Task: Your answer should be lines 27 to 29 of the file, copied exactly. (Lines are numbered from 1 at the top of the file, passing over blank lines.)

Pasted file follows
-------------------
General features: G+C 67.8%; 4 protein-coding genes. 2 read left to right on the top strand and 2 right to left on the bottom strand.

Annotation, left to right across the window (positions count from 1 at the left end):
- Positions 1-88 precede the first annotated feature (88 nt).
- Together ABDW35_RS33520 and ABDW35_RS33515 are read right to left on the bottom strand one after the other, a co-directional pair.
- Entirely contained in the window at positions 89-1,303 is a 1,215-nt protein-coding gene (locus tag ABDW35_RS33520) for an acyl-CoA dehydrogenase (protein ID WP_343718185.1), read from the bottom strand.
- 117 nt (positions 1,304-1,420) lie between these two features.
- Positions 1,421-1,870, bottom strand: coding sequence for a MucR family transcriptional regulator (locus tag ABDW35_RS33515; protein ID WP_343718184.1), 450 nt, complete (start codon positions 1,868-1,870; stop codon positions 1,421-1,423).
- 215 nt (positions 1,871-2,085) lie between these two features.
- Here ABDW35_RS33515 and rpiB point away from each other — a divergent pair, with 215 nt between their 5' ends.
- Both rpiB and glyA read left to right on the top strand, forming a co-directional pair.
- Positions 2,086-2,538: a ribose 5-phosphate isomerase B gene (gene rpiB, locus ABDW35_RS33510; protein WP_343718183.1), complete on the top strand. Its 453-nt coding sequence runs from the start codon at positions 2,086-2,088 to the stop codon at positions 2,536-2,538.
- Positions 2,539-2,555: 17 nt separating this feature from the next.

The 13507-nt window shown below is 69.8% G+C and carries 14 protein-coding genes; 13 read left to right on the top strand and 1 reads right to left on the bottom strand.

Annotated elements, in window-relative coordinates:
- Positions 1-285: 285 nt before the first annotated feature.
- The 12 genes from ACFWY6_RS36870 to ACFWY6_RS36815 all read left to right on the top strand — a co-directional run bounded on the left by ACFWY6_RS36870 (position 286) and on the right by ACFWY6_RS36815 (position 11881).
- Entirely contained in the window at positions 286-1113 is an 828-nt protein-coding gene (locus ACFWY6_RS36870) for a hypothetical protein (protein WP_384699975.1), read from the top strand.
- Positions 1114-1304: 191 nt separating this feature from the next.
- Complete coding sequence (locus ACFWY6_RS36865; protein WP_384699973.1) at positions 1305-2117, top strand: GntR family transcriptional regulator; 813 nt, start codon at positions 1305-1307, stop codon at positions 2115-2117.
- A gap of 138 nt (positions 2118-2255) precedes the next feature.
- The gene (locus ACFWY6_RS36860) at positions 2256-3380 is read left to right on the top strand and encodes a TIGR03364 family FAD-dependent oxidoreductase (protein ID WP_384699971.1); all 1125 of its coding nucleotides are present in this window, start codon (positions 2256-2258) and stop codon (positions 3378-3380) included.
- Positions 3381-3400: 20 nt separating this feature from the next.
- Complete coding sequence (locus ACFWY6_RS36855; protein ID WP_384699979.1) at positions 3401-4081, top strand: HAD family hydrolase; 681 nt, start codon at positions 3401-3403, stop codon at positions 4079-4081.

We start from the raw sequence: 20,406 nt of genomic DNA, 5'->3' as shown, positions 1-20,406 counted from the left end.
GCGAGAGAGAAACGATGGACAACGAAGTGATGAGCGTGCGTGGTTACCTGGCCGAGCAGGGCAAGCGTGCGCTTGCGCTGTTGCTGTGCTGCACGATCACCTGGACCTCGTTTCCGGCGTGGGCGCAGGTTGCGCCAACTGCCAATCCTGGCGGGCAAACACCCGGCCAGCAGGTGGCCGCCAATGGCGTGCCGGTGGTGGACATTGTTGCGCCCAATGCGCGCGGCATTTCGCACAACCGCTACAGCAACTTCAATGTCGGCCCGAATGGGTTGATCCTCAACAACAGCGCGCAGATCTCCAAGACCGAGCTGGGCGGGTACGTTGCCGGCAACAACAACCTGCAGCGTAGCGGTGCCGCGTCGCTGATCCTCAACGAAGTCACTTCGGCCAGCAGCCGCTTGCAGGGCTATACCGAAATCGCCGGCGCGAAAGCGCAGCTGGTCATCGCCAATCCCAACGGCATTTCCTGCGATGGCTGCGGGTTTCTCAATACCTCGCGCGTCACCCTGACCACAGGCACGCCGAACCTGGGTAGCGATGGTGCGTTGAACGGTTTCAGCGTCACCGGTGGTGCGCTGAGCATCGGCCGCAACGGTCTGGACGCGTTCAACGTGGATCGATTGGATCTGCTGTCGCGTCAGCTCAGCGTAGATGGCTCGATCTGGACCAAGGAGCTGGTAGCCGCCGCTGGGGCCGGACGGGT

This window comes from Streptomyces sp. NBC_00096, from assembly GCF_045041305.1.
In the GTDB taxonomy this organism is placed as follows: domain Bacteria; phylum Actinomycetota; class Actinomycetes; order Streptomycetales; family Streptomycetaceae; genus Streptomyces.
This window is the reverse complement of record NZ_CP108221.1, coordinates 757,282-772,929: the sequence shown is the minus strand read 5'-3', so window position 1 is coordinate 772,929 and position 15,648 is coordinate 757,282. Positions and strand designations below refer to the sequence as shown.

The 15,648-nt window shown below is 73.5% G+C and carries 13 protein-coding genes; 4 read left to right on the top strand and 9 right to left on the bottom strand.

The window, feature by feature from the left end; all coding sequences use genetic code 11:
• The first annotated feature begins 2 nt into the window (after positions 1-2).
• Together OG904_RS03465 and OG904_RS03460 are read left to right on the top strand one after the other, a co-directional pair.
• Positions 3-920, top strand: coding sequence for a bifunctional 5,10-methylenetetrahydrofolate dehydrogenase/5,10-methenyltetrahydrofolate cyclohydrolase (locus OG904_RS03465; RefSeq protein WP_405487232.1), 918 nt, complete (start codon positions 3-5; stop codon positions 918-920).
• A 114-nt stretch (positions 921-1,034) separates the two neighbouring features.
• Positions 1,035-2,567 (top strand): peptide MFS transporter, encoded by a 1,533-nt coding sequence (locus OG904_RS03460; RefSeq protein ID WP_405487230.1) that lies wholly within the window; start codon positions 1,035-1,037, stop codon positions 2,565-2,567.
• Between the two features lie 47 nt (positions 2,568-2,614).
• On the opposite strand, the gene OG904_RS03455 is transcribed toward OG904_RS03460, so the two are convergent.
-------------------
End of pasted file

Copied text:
In the GTDB taxonomy this organism is placed as follows: domain Bacteria; phylum Actinomycetota; class Actinomycetes; order Streptomycetales; family Streptomycetaceae; genus Streptomyces.
This window is the reverse complement of record NZ_CP108221.1, coordinates 757,282-772,929: the sequence shown is the minus strand read 5'-3', so window position 1 is coordinate 772,929 and position 15,648 is coordinate 757,282. Positions and strand designations below refer to the sequence as shown.

The 15,648-nt window shown below is 73.5% G+C and carries 13 protein-coding genes; 4 read left to right on the top strand and 9 right to left on the bottom strand.